WATERTOWN, Minn. – Half a century later, Tony Vanderlinde remembers the sight “plain as day.”
Baling hay on his family’s dairy farm near the border of western Hennepin and northern Carver counties, he came over a hill and saw nuclear missiles pointing to the sky.
“There were two sets of three or four missiles, and they had them elevated,” Vanderlinde recalled recently. “And I didn’t know if we were going to get attacked, or what.”
An attack never came. But for more than a decade at the height of the Cold War, the Twin Cities were protected by a quartet of nuclear missile installations ringing the metro area.
In the days before intercontinental missiles, any Soviet attack would have come from bombers taking the polar route across Canada. The four missile sites — in Watertown, Bethel, Farmington and Roberts, Wis. — were designed to send Nike-Hercules missiles, armed with nuclear warheads, into the atmosphere, where they’d explode and blow the enemy airplanes out of the sky.
It’s a frightening prospect to look back on. At the time, however, people in this rural area about 40 miles west of Minneapolis took it in stride.
“We knew what was going on,” said Joe Weiland of St. Bonifacius. “You’d see Army trucks and guys in uniform.
“No one was really afraid of it. It was kind of cool, actually.”
Ken Silus of Minnetrista graduated from Mound High School in 1959, the year the missile site went into service.
“It wasn’t anything scary,” he said. “They were just doing their job. It was there, they were in the service, there were missiles.
“It was just accepted.”
Site set for cleanup
Today, the launch site near Watertown — long overdue for a cleanup of the chemicals buried on the property — is slowly being reclaimed by nature.
Weeds, shrubs and trees have sprouted through the cracked asphalt and concrete. The chain-link fence ringing the 23 acres is overgrown with grapevines, blocking out the view and making the place feel like a world apart. A litter of coyote pups is currently living in one corner of the property, neighbors said.
Massive concrete blocks have been placed on top of doorways and hatches, preventing entrance to the bunkers, which extend for five stories underground. There, missiles were stored and dozens of soldiers worked. The concrete walls of the underground bunkers are as much as 5 to 6 feet thick.
Elevators brought the missiles to a concrete pad aboveground, roughly the size of two football fields, where they would be launched in case of an attack. Each missile, about 40 feet long, carried a nuclear warhead of up to 30 kilotons — twice the destructive power of the atomic bomb dropped on Hiroshima, Japan, at the end of World War II.
After the site was closed in 1971, it was bought by a group of area fire departments and used for training. They’d set fires with propane and gasoline to learn how to put them out, or start smoky fires in the buildings, since torn down, for search-and-rescue practice.
Xcel Energy and CenterPoint Energy also trained firefighting crews there.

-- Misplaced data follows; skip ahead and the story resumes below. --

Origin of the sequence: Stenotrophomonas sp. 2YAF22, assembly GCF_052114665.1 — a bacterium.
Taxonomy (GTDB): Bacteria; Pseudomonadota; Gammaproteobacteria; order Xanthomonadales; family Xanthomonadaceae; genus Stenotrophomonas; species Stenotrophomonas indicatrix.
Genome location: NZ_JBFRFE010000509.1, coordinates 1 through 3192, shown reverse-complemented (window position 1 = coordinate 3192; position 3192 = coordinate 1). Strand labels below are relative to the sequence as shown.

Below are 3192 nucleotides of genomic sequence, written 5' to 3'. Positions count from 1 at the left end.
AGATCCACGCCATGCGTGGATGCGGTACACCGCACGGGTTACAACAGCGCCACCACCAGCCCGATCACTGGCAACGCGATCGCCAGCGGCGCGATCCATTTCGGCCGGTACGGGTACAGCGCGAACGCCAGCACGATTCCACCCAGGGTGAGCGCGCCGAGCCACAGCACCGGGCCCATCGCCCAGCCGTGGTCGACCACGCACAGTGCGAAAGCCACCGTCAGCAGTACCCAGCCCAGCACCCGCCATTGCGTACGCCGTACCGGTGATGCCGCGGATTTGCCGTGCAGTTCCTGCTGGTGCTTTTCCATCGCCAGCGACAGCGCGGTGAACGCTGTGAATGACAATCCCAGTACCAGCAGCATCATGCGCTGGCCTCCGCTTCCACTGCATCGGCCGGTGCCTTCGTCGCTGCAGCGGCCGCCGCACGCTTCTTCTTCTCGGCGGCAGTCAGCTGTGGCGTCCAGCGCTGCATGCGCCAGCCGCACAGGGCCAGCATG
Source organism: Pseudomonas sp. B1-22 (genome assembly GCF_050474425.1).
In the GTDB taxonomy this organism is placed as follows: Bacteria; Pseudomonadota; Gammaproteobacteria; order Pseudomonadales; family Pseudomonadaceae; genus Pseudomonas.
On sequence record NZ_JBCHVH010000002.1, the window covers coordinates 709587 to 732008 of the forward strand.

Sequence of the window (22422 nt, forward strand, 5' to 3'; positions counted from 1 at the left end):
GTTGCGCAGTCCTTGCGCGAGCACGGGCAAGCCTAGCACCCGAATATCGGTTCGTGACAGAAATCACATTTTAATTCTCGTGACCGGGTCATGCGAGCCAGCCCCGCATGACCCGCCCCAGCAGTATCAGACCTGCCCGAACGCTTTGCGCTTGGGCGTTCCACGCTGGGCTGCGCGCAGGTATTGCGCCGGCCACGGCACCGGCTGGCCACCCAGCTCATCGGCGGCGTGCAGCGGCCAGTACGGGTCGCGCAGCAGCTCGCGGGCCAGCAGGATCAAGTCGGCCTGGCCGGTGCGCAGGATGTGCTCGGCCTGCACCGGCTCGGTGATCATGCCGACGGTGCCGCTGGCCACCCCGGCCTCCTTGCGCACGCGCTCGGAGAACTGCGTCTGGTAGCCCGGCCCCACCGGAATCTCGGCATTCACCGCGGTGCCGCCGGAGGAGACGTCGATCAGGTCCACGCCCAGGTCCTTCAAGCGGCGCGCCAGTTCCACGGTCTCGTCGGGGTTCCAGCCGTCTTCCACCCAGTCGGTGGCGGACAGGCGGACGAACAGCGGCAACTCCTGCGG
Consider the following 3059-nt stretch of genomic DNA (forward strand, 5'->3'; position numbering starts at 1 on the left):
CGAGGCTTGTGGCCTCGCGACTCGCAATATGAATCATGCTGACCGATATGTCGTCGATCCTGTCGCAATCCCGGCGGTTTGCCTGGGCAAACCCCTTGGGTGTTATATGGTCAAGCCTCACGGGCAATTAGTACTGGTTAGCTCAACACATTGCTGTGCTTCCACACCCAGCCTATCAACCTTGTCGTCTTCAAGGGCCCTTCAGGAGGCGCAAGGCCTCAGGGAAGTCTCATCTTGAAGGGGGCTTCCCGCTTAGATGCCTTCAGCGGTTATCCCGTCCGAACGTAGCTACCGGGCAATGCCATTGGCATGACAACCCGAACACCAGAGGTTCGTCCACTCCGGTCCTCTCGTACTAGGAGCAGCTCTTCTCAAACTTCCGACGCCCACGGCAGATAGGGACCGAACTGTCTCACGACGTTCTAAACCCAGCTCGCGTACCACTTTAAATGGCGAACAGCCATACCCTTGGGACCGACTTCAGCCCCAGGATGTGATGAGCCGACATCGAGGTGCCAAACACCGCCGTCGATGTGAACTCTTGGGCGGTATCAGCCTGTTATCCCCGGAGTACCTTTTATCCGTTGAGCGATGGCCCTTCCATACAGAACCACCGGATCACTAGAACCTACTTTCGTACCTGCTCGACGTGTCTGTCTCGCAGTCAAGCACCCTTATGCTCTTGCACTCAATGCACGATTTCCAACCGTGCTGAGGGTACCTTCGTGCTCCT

Greg Pederson, chief of the Mound Fire Department, is also president of the Western Area Fire Training Academy, which used the site for decades. For nearly 20 years, Pederson has been trying to get federal money to clean up the site, working with four different congressmen. This year, he finally may have succeeded.
U.S. Rep. Dean Phillips, D-Minn., sponsored an amendment to the federal defense budget bill that would allocate around $1 million to clean up solvents and petroleum products left in the soil by all the activities over the years. (There is no nuclear waste on the site.)
“My understanding is that they’re really confident,” Pederson said last week, picking his way through obstacles around the launchpad. “The House has passed it.
“Based on what the congressman’s staff is telling me, this is really looking good.”
In the mid-1960s, about 115 soldiers were stationed here, some at the launch site and others at a separate command post about 2 miles away on Nike Road. The troops were welcomed warmly by local residents, recalled Tony Wainzierl of St. Bonifacius.
“Some of the soldiers married gals from around here,” he said.
For many years, Pederson said, groups of ex-soldiers would return to reminisce about their service. One former GI from Iowa organized a reunion each year for decades, Pederson said.
“The guys who were here — they really liked it,” he said. “They thought it was pretty cool.”
For his own part, Pederson wasn’t much of a fan.
Descending into the bunker, he said, “was like going down into a damn dungeon.”
On the Vanderlinde dairy farm, directly across Nike Road from the command post, another old soldier also paid his respects to the Army installation.
Every day at 6 p.m., martial music would blare from loudspeakers at the command site. And Alphonse Vanderlinde, a World War II veteran and Tony’s father, would stop his milking and stand at attention.
“He’d put his right hand over his right eyebrow,” Tony Vanderlinde said. “My dad would stand there in his bib overalls and do the salute.”